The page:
The 2017-2018 Detroit Pistons have been, one could say, hard to figure out. Look no further than the last two games. A loss to the Dallas Mavericks, the worst team in the Western Conference. A team that has no business beating Detroit, but yet it happened. Fast forward two days later, and they beat the New York Knicks. Two teams they should beat, but they only beat one of them. So, it begs the question, is this team a playoff threat? Or will they fold come the second half of the season?
Detroit began December losing seven straight games. All seven were against teams that would be in the playoffs if they started today. However, they have also beaten the likes of Boston, Oklahoma City, Golden State, and Minnesota this season.
However, if you look into the stats, not a ton has changed from last season. Detroit is a top-10 defensive team in the NBA (currently ranked eighth in points allowed). But, they couple that will offensive in-efficiency and inconsistency.
Their leading scorer, Tobias Harris, is shooting less than 40 percent from the field over the last ten games. Reggie Jackson, who is being paid like a guy who is supposed to lead a franchise, remains as inconsistent as it gets, especially in the fourth quarter. Any given night he can carry the Pistons to victory late, or have a costly turnover or two followed by a loss.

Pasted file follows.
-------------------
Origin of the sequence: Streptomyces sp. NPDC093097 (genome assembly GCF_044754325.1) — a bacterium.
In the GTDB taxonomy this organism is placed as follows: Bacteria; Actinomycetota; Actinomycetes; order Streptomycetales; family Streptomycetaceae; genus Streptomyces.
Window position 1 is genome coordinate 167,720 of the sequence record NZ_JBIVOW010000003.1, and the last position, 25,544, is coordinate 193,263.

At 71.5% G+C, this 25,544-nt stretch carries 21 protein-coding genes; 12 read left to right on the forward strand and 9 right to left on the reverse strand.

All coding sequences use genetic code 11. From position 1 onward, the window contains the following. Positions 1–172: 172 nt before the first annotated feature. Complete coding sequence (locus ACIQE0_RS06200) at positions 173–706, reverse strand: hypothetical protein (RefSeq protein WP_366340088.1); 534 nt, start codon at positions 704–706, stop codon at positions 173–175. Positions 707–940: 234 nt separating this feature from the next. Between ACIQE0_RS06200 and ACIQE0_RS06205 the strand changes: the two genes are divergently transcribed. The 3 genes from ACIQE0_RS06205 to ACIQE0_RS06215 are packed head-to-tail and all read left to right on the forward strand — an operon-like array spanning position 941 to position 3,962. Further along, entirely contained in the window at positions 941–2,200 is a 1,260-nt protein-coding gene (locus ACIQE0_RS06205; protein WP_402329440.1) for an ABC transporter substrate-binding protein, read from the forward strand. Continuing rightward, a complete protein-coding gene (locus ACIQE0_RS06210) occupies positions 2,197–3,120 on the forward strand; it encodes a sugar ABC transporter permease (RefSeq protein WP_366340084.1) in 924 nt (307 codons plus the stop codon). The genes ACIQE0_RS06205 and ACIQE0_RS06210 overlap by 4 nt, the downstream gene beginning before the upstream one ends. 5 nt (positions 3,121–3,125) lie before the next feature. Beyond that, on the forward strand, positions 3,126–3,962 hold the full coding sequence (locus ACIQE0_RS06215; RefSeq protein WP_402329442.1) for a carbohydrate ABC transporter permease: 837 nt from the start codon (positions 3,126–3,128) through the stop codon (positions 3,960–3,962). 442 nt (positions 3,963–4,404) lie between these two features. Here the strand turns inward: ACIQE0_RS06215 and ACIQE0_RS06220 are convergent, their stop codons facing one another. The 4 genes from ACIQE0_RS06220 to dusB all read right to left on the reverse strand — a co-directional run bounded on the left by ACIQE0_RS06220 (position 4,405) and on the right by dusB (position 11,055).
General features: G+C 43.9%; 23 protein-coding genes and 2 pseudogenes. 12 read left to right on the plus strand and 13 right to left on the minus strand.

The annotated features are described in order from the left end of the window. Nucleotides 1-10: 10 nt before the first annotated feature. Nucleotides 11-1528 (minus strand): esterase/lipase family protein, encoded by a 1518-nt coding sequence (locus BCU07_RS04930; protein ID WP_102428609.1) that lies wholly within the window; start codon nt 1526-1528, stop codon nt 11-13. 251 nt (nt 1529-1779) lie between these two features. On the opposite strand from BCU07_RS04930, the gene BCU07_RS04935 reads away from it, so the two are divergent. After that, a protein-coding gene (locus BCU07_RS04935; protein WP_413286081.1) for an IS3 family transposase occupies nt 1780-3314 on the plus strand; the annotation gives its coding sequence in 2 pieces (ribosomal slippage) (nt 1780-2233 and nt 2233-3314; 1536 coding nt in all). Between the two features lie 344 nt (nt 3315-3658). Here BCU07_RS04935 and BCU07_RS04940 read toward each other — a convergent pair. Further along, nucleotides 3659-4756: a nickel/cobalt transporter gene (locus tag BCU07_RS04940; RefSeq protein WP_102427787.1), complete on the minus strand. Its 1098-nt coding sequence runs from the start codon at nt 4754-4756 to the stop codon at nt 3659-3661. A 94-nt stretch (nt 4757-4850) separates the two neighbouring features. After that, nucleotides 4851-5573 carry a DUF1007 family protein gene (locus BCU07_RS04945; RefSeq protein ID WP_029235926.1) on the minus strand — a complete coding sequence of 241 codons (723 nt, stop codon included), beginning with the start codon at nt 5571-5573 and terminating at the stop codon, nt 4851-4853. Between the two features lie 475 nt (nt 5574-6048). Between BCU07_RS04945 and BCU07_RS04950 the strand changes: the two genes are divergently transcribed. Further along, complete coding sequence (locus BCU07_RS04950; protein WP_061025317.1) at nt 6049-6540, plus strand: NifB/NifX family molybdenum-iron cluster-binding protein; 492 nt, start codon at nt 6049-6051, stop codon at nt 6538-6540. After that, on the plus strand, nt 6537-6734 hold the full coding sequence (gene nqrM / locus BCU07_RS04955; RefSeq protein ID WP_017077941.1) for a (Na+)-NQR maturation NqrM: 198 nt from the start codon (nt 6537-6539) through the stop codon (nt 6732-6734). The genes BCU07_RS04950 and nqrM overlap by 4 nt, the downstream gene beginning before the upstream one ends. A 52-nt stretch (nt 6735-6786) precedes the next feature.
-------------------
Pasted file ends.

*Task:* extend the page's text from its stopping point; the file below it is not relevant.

The Pistons rank 22nd offensively in field goal percentage. But, they rank top-10 in the league in 3-point percentage. This presents a unique situation. One that says Detroit struggles to finish inside the line, and typically, those shots are coming in the paint. Looking at the current make-up of the roster, this is evident. They don’t have a wing slasher, they have a point guard who is inconsistent and a big guy that cannot shoot outside of five feet. This makes you rely heavily on the long-ball.
The Pistons are a team without a star, without an elite scorer. They will lock up, and they will also fluctuate offensively from very bad to very good on a night-to-night basis. These facts make it abundantly clear, that Detroit is good enough to make the playoffs, probably, but not good enough to win a playoff series.
The reality is this. Detroit is likely not a whole lot different than it has been the past two seasons. A fringe playoff team in the Eastern Conference, one that could win some playoff games, but would likely struggle to win a playoff series against the top dogs in the conference. Nothing that has occurred thus far can make one believe their ceiling is any higher than that.